He drank his coffee in the cockpit. The breeze had already risen on the Strait. Whitecaps were forming where the ebb ran strongly against the prevailing westerly. He heard the surf beating against the outside of Ediz Hook. Clouds of gulls followed a fishing boat returning to harbor. The gulls were squabbling over the bycatch the fishermen threw overboard.

Despite his abject poverty and punishing headache, he couldn’t imagine a better way to live. He didn’t want it to end.

Lidmann had mentioned the importer after Harry’s fourth or fifth glass of rum. He was drinking the cheaper stuff that tasted like molasses and wood alcohol.

“If I don’t find some way to make money,” Harry complained to Lidmann, “the old girl is going to sink or be arrested by Federal marshals.”

“How much do you owe?” Lidmann asked.

“More than I can pay.”

“That’s not an answer.”

“Ten thousand to Haven Boatworks. And another five to Hasse’s sail loft. I can’t see a way out. Hauling tourists was a bust. It cost more money than I earned.”

“Do you have qualms about how you make your money?”


Lidmann had a subtle accent. The accent sounded vaguely European; no one could place it. He was a man of indeterminate age and indefinite history. He owned Fiddler’s Green, a waterfront bar on the wharf near Slee’s Bay. The bar was favored by locals. The few tourists who strayed far enough from safety and basic hygiene to reach the front door were dissuaded by the smell of stale beer and despair. Despite the regular customers, there was no sense of community. Men drank alone in dark corners and shaded booths, solitary men silently staring into their whiskey and beer or arguing violently with their memories. It was Harry’s kind of bar.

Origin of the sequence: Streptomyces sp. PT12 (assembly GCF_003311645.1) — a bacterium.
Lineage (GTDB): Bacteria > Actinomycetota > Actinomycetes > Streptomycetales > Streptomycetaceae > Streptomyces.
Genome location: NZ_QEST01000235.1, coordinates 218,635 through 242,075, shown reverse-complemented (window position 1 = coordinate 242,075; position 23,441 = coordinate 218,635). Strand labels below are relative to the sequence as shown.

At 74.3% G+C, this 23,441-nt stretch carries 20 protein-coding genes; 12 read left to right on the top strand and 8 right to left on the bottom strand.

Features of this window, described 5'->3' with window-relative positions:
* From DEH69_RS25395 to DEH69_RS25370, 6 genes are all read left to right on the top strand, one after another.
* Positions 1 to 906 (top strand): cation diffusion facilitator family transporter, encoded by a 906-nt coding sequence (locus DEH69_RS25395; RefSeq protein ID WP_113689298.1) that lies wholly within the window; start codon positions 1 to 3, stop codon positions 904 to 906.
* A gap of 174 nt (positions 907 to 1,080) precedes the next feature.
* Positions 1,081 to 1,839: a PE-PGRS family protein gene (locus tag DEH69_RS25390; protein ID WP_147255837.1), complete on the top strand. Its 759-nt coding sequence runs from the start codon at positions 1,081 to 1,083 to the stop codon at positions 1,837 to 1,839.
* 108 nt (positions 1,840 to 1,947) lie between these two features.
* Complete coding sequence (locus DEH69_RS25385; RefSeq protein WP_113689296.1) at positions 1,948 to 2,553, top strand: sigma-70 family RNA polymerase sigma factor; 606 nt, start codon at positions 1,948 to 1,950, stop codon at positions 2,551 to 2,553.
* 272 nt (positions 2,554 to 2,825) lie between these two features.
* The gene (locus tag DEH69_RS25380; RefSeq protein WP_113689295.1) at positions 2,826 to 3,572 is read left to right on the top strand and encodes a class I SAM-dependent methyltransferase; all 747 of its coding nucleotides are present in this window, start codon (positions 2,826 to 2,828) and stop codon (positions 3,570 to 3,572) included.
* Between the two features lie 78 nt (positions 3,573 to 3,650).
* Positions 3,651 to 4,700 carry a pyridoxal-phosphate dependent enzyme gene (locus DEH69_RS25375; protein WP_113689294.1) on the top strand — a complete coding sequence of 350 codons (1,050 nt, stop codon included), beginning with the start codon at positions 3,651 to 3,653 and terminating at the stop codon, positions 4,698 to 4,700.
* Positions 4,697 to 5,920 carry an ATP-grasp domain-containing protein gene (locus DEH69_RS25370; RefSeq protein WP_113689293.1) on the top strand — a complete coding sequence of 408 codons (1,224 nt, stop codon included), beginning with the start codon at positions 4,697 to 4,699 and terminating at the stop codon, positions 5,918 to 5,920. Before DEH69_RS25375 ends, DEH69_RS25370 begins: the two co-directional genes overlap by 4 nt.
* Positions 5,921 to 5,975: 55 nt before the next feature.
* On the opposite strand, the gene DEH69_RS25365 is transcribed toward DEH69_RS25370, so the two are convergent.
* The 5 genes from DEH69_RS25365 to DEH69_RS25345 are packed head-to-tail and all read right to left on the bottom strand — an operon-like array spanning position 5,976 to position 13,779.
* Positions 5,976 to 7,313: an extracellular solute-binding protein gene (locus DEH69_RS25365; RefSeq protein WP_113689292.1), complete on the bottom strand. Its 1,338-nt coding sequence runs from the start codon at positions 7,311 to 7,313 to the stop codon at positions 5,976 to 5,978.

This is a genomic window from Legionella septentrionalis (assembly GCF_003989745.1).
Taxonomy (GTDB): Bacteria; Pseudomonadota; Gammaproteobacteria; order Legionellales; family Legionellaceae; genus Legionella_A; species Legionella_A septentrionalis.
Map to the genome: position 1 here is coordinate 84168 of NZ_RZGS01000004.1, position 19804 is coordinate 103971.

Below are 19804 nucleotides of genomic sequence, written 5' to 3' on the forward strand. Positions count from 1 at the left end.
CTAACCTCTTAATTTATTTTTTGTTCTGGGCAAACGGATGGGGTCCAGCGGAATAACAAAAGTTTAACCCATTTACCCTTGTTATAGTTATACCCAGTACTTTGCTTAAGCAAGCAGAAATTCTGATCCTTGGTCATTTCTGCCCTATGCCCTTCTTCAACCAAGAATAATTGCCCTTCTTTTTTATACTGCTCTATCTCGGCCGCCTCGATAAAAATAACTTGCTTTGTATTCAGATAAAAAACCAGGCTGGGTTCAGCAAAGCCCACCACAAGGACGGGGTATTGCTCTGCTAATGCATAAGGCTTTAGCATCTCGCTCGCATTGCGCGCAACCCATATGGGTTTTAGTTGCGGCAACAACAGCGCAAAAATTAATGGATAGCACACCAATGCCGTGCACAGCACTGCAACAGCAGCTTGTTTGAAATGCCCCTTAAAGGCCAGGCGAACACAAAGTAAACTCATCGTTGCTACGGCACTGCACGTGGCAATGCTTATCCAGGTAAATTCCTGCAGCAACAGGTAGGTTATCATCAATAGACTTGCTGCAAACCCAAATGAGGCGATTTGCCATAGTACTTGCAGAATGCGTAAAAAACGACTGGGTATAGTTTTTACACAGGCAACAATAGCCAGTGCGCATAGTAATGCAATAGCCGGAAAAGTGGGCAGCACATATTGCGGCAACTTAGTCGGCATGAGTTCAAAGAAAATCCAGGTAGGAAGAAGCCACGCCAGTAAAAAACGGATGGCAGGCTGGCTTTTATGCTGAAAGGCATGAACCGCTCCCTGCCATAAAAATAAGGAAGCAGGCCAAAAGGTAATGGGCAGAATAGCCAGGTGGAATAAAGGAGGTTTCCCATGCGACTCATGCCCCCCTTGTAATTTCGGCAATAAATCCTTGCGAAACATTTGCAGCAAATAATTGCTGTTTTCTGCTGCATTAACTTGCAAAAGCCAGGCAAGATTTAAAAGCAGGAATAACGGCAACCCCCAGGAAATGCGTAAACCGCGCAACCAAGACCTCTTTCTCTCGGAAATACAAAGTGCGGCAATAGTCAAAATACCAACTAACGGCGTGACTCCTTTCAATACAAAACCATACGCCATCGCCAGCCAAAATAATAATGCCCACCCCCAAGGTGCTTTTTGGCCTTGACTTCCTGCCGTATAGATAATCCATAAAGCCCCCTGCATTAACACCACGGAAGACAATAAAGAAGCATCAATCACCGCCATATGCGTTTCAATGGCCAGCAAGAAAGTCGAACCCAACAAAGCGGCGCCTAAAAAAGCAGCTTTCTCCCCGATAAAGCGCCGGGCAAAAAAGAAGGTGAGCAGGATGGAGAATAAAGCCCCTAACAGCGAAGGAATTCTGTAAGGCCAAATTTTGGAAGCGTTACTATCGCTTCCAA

“It’s a perfectly good word,” Lidmann said. “And the question remains.”

“No, I can’t afford any qualms. Or reservations or inhibitions or morals. If they take my boat I’ll end up serving burgers at McDonald’s.” He rubbed the gray stubble on his head with his knuckles. It was the same gray stubble on his chin. “Can you imagine me wearing a hair net?”

Lidmann gave him the number. “Write it down. You’ll forget your mother’s name in the morning.”

It was true. In the morning he couldn’t remember if he ever had a mother. He finished his coffee and added the cup to the sink of dirty dishes. He decided to call Lidmann’s contact but needed a phone. In a cellular age, pay phones were rare. The nearest one was at the Eagle Café.

Harry hauled the long boat alongside and managed to get in without falling overboard. Coordinating two oars was difficult when he thought about it so he didn’t think. His body remembered the rhythm of the oars—stroke, feather, and return. He tied up to a float attached to the wharf and climbed the ladder. It was low tide and a long climb. The lower rungs were slick with marine growth. He missed his footing and almost fell, hanging from the ladder by one hand like a baboon, cursing.

The Eagle Café served a big breakfast for a reasonable price. The booths were crowded with men with scarred hands and women whose voices were rough from cigarettes. Hattie Malept served him a cup of black coffee.

Harry left his coffee on the counter and called the number Lidmann had given him. The phone rang twice before a woman’s recorded voice said, “The number you dialed has been disconnected. There is no new number.” His quarter fell into the change return slot. He tried again with the same result.

He waited until the afternoon to revisit Fiddler’s Green. The bar seemed always open but he needed time to recover from the partial blindness that struck him leaving the Eagle. He spent 30 minutes rowing around the anchorage looking for the Spike Africa. It was embarrassing to misplace a 70-foot schooner in an anchorage as small as Slee’s Bay. “I’m getting too old for this kind of shit,” he said when he finally found her.